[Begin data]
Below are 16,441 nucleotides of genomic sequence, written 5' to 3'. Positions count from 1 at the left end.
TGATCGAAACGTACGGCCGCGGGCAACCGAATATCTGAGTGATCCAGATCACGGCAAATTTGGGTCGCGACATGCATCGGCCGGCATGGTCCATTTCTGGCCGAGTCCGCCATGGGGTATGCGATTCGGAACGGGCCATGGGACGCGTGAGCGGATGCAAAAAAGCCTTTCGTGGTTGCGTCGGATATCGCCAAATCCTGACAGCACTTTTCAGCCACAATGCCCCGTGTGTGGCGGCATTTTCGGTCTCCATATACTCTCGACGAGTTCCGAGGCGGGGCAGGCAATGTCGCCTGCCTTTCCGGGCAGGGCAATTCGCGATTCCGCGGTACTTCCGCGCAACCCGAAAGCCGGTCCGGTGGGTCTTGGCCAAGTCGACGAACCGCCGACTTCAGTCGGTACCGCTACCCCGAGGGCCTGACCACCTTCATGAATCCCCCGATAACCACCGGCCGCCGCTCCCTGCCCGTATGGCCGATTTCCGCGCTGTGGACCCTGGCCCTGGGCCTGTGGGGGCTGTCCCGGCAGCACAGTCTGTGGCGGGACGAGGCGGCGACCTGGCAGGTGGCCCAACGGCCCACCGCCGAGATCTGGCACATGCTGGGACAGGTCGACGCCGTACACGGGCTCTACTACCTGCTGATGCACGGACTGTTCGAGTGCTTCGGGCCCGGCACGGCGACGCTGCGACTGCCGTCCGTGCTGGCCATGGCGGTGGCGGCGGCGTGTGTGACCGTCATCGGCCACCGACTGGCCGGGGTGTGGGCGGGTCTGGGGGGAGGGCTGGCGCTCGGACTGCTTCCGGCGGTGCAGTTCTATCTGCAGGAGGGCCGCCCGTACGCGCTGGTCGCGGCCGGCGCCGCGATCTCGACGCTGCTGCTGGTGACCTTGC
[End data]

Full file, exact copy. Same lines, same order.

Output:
Below are 16,441 nucleotides of genomic sequence, written 5' to 3'. Positions count from 1 at the left end.
TGATCGAAACGTACGGCCGCGGGCAACCGAATATCTGAGTGATCCAGATCACGGCAAATTTGGGTCGCGACATGCATCGGCCGGCATGGTCCATTTCTGGCCGAGTCCGCCATGGGGTATGCGATTCGGAACGGGCCATGGGACGCGTGAGCGGATGCAAAAAAGCCTTTCGTGGTTGCGTCGGATATCGCCAAATCCTGACAGCACTTTTCAGCCACAATGCCCCGTGTGTGGCGGCATTTTCGGTCTCCATATACTCTCGACGAGTTCCGAGGCGGGGCAGGCAATGTCGCCTGCCTTTCCGGGCAGGGCAATTCGCGATTCCGCGGTACTTCCGCGCAACCCGAAAGCCGGTCCGGTGGGTCTTGGCCAAGTCGACGAACCGCCGACTTCAGTCGGTACCGCTACCCCGAGGGCCTGACCACCTTCATGAATCCCCCGATAACCACCGGCCGCCGCTCCCTGCCCGTATGGCCGATTTCCGCGCTGTGGACCCTGGCCCTGGGCCTGTGGGGGCTGTCCCGGCAGCACAGTCTGTGGCGGGACGAGGCGGCGACCTGGCAGGTGGCCCAACGGCCCACCGCCGAGATCTGGCACATGCTGGGACAGGTCGACGCCGTACACGGGCTCTACTACCTGCTGATGCACGGACTGTTCGAGTGCTTCGGGCCCGGCACGGCGACGCTGCGACTGCCGTCCGTGCTGGCCATGGCGGTGGCGGCGGCGTGTGTGACCGTCATCGGCCACCGACTGGCCGGGGTGTGGGCGGGTCTGGGGGGAGGGCTGGCGCTCGGACTGCTTCCGGCGGTGCAGTTCTATCTGCAGGAGGGCCGCCCGTACGCGCTGGTCGCGGCCGGCGCCGCGATCTCGACGCTGCTGCTGGTGACCTTGC